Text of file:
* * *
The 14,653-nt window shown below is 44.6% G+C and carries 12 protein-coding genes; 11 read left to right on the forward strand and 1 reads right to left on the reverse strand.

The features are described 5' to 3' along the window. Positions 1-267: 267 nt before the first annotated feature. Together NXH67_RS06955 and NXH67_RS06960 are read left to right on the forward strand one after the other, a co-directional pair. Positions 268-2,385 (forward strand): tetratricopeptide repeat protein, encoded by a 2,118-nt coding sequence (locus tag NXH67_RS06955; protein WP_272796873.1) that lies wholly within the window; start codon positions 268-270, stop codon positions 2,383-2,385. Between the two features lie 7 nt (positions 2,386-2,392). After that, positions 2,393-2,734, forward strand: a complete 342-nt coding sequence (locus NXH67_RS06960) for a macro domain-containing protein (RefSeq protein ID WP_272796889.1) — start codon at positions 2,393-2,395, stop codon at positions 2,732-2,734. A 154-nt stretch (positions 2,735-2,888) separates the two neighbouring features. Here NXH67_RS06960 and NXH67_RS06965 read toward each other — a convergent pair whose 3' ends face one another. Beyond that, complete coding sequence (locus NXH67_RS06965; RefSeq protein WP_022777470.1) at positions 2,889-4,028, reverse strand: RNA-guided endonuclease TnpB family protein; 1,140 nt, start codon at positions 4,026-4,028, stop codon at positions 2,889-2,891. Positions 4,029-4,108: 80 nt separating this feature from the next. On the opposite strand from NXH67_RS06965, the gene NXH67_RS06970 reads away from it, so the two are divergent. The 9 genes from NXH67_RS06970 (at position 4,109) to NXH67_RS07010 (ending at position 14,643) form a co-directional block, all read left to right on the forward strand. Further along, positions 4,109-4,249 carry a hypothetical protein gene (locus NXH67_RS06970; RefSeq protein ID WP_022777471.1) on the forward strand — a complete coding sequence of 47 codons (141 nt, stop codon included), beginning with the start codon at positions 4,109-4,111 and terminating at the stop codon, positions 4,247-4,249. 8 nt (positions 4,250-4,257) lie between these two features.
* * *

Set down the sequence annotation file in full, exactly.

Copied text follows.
The 14,653-nt window shown below is 44.6% G+C and carries 12 protein-coding genes; 11 read left to right on the forward strand and 1 reads right to left on the reverse strand.

The features are described 5' to 3' along the window. Positions 1-267: 267 nt before the first annotated feature. Together NXH67_RS06955 and NXH67_RS06960 are read left to right on the forward strand one after the other, a co-directional pair. Positions 268-2,385 (forward strand): tetratricopeptide repeat protein, encoded by a 2,118-nt coding sequence (locus tag NXH67_RS06955; protein WP_272796873.1) that lies wholly within the window; start codon positions 268-270, stop codon positions 2,383-2,385. Between the two features lie 7 nt (positions 2,386-2,392). After that, positions 2,393-2,734, forward strand: a complete 342-nt coding sequence (locus NXH67_RS06960) for a macro domain-containing protein (RefSeq protein ID WP_272796889.1) — start codon at positions 2,393-2,395, stop codon at positions 2,732-2,734. A 154-nt stretch (positions 2,735-2,888) separates the two neighbouring features. Here NXH67_RS06960 and NXH67_RS06965 read toward each other — a convergent pair whose 3' ends face one another. Beyond that, complete coding sequence (locus NXH67_RS06965; RefSeq protein WP_022777470.1) at positions 2,889-4,028, reverse strand: RNA-guided endonuclease TnpB family protein; 1,140 nt, start codon at positions 4,026-4,028, stop codon at positions 2,889-2,891. Positions 4,029-4,108: 80 nt separating this feature from the next. On the opposite strand from NXH67_RS06965, the gene NXH67_RS06970 reads away from it, so the two are divergent. The 9 genes from NXH67_RS06970 (at position 4,109) to NXH67_RS07010 (ending at position 14,643) form a co-directional block, all read left to right on the forward strand. Further along, positions 4,109-4,249 carry a hypothetical protein gene (locus NXH67_RS06970; RefSeq protein ID WP_022777471.1) on the forward strand — a complete coding sequence of 47 codons (141 nt, stop codon included), beginning with the start codon at positions 4,109-4,111 and terminating at the stop codon, positions 4,247-4,249. 8 nt (positions 4,250-4,257) lie between these two features.